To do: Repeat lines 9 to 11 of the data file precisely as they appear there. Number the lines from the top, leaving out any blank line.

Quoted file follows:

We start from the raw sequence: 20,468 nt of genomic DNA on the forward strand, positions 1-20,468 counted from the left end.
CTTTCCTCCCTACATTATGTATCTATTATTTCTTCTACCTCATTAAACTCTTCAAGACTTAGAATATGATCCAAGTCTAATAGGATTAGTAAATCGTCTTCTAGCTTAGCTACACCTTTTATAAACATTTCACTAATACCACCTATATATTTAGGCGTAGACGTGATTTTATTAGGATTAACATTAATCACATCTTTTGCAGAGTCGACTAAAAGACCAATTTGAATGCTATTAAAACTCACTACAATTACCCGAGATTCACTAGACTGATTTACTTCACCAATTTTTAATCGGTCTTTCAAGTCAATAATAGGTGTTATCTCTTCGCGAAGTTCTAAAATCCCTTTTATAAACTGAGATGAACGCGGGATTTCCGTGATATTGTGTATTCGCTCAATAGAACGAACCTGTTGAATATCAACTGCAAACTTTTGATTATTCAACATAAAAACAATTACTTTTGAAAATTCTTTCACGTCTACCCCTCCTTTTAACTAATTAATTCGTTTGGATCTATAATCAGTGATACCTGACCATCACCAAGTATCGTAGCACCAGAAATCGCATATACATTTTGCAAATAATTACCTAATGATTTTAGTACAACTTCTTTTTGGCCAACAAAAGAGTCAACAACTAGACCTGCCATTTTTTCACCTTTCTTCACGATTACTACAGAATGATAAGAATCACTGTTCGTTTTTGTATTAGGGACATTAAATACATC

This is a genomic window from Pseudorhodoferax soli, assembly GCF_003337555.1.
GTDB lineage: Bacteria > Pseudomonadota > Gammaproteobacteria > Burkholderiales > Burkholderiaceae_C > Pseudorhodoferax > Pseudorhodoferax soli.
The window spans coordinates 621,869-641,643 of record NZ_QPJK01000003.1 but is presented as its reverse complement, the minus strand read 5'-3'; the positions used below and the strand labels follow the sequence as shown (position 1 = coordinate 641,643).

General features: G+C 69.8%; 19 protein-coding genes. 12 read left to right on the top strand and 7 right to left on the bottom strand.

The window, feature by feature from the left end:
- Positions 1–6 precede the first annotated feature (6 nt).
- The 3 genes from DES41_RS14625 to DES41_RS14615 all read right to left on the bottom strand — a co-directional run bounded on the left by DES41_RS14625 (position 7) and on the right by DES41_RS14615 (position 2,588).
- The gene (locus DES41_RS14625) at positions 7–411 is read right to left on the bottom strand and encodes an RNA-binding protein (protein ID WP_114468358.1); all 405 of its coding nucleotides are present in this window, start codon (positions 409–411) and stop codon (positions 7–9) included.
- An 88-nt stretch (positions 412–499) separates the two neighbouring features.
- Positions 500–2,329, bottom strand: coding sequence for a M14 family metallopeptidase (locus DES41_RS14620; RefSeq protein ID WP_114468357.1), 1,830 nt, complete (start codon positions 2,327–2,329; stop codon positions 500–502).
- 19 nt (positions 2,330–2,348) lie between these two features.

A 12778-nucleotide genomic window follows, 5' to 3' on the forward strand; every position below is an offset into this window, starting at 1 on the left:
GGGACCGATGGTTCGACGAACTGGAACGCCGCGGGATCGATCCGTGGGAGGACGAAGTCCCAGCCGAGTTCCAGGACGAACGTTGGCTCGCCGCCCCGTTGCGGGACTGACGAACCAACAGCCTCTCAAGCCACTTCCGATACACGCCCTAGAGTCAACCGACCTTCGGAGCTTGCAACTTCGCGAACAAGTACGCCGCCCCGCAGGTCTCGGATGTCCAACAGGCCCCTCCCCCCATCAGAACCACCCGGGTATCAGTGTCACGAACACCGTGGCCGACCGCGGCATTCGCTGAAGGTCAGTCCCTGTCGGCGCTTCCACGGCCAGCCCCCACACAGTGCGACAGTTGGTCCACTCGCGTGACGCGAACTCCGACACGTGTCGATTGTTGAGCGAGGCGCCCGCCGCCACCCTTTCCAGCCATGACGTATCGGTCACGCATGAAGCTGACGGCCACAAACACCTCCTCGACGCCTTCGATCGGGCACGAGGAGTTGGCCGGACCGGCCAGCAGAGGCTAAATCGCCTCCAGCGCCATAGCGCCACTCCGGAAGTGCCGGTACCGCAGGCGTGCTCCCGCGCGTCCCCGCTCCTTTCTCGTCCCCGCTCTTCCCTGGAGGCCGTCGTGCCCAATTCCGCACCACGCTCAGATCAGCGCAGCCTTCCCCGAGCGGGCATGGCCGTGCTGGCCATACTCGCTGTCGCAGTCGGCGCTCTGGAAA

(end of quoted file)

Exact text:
- The 3 genes from DES41_RS14625 to DES41_RS14615 all read right to left on the bottom strand — a co-directional run bounded on the left by DES41_RS14625 (position 7) and on the right by DES41_RS14615 (position 2,588).
- The gene (locus DES41_RS14625) at positions 7–411 is read right to left on the bottom strand and encodes an RNA-binding protein (protein ID WP_114468358.1); all 405 of its coding nucleotides are present in this window, start codon (positions 409–411) and stop codon (positions 7–9) included.
- An 88-nt stretch (positions 412–499) separates the two neighbouring features.